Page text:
National Museum and Archaeological Area of Altino
The new museum, recently inaugurated in a typical renovated rural complex, is located in the vast archaeological area where the pre-Roman settlement and then the Roman city of Altinum developed, on the edge of the northern lagoon of Venice. The current exhibition unfolds within two floors of a nineteenth-century former rice farm following a chrono-thematic itinerary: the sections dedicated to the prehistory of the territory and the pre-Roman Altino on the ground floor and the Roman city in its various expressions of daily life , social and economic on the first floor. The pre-Roman testimonies documenting the birth and development of the city are exhibited for the first time alongside the reconstructions of important Celtic and Romanization burials. The section dedicated to buried horses with their harnesses is unique to remember the value that these animals had among the ancient Venetians.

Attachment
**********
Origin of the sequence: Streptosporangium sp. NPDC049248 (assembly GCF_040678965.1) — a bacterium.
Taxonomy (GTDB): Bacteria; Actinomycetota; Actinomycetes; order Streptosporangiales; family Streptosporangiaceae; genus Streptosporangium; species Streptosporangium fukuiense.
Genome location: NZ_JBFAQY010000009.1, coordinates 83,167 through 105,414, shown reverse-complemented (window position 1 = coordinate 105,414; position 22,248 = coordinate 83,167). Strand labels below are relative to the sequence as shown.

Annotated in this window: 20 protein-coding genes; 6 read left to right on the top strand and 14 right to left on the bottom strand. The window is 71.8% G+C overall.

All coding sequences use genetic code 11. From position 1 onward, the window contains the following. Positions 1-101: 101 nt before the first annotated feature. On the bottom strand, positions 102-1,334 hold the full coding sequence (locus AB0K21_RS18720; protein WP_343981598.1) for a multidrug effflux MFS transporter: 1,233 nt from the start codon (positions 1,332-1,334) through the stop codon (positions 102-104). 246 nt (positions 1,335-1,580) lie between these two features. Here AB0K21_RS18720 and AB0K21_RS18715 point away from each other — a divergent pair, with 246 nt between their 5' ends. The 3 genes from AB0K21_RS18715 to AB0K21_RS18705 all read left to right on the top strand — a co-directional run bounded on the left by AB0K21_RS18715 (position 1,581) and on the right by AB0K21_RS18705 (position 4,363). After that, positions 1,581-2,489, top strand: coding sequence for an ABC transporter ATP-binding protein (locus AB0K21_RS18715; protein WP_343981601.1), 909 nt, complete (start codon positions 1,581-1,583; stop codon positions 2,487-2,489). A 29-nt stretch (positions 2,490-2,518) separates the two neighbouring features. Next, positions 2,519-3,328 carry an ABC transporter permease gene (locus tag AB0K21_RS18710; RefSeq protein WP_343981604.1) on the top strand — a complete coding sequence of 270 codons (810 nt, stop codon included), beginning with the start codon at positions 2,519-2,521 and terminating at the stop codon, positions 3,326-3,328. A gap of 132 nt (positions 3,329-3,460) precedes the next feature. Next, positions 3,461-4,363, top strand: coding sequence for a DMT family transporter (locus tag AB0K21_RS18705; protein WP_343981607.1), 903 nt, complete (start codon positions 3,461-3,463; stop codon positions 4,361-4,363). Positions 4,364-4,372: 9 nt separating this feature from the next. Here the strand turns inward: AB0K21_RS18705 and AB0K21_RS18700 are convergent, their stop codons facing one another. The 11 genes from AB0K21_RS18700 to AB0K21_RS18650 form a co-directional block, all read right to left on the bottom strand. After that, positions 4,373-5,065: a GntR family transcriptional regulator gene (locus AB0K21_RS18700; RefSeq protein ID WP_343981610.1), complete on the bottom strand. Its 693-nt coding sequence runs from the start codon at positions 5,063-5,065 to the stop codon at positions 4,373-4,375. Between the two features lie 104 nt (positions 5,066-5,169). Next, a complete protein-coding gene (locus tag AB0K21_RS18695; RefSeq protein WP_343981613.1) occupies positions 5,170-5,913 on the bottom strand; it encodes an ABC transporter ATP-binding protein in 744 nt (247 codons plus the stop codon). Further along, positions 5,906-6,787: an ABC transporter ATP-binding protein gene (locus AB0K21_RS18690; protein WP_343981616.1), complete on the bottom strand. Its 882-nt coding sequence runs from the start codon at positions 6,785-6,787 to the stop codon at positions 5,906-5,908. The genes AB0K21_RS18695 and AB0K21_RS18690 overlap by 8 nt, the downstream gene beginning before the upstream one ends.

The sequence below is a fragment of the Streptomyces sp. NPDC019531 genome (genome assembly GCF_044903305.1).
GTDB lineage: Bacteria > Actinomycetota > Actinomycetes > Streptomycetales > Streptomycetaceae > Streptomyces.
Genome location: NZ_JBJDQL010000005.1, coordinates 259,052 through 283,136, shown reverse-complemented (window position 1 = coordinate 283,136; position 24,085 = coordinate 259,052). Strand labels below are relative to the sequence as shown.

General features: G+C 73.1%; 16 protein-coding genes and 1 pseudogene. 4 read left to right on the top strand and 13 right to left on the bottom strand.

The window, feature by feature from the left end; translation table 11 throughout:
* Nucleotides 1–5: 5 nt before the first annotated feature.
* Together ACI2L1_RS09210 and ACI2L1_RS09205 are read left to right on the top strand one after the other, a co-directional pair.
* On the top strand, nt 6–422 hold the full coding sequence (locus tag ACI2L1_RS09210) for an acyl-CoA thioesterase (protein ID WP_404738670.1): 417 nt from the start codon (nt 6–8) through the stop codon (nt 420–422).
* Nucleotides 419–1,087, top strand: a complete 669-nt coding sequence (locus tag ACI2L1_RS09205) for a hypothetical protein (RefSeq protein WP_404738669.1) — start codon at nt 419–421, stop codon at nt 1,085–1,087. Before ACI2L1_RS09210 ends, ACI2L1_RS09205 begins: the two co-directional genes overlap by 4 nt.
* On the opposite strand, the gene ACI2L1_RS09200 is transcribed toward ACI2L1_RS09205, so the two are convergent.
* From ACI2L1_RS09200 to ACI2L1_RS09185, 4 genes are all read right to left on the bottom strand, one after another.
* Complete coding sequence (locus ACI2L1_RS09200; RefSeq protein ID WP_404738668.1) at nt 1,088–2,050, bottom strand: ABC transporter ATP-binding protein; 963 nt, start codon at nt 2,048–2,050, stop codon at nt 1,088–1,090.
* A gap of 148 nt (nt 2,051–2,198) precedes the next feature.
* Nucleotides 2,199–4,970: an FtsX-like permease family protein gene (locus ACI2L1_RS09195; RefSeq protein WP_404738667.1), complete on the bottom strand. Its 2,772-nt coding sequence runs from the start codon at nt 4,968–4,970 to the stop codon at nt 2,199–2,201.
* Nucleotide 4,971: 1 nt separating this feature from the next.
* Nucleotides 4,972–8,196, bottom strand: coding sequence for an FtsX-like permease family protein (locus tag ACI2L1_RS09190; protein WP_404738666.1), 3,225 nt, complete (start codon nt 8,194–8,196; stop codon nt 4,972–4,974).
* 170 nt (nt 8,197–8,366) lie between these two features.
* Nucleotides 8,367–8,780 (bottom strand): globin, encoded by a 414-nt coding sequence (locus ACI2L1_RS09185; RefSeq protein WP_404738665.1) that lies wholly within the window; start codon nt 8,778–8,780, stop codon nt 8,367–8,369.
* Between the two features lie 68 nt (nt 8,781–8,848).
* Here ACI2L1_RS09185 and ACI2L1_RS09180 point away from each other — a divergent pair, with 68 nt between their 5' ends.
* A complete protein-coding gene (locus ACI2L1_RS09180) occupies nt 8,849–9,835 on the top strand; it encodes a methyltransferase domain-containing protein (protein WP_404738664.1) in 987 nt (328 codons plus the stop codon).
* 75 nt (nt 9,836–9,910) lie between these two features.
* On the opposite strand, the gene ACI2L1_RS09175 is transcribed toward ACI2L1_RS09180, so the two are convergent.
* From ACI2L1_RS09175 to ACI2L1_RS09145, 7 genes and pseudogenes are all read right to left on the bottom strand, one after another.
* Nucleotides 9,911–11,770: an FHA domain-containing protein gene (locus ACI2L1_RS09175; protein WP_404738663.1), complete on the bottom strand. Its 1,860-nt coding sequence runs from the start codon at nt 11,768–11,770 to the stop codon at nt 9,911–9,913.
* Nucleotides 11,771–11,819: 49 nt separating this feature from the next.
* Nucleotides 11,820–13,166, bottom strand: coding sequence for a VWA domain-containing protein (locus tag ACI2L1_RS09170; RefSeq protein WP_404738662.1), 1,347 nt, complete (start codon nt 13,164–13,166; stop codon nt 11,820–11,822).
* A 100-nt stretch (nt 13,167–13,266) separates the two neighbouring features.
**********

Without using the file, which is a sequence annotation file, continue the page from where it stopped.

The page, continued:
One section houses the testimonies of the Venetian language, often present on votive offerings, such as the pottery used in the rites to document the cults practiced by the ancient Venetians alongside the other attestations of devotion. Instruments of domestic life, rich ceramic and glassware, precious ornaments, alongside the evidence of the various and famous Altinato productions, such as the most precious wools, as well as the important monuments of the city illustrate the prosperity of the Roman city. The itinerary will be completed on the third floor of the building with the section dedicated to Roman funerary uses and customs and to the Late Antiquity-Early Middle Ages. Outside, in the garden of the Museum, five funerary enclosures and two monumental mausoleums will be reconstructed to recall the rich funerary monuments that were found along the consular roads, such as the Annia and the Claudia Augusta. Of exceptional interest will be the exhibition dedicated to the emporium sanctuary found during the works for the construction of the museum, with the dedications to the eponymous god Altino, to highlight the important role of commercial port played by the pre-Roman and Roman city.